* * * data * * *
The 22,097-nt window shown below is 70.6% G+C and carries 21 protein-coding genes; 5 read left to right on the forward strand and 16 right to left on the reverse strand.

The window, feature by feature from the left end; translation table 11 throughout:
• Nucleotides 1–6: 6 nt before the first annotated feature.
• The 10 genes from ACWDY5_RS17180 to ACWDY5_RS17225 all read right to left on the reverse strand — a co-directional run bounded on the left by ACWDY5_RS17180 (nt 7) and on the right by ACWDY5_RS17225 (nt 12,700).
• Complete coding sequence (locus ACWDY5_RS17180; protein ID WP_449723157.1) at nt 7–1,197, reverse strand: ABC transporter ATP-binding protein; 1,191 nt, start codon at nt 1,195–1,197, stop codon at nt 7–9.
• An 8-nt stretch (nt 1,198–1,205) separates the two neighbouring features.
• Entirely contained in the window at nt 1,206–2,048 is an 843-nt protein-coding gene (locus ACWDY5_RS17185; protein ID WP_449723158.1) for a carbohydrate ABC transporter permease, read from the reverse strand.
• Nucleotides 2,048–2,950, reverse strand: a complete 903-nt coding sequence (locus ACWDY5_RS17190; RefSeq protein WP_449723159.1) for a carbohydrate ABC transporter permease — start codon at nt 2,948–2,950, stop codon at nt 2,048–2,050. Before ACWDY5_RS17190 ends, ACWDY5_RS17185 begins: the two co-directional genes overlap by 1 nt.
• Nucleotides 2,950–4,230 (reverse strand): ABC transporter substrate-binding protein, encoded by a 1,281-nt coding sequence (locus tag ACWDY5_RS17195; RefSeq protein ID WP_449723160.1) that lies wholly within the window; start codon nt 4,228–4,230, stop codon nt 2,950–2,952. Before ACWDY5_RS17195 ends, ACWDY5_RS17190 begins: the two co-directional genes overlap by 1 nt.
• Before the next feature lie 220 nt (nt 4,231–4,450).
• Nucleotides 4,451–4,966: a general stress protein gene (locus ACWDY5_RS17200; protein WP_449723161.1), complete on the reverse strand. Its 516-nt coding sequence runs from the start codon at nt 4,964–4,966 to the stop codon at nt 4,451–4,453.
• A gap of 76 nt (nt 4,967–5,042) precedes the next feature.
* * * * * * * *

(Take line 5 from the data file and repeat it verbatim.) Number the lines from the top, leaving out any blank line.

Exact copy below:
• Complete coding sequence (locus ACWDY5_RS17180; protein ID WP_449723157.1) at nt 7–1,197, reverse strand: ABC transporter ATP-binding protein; 1,191 nt, start codon at nt 1,195–1,197, stop codon at nt 7–9.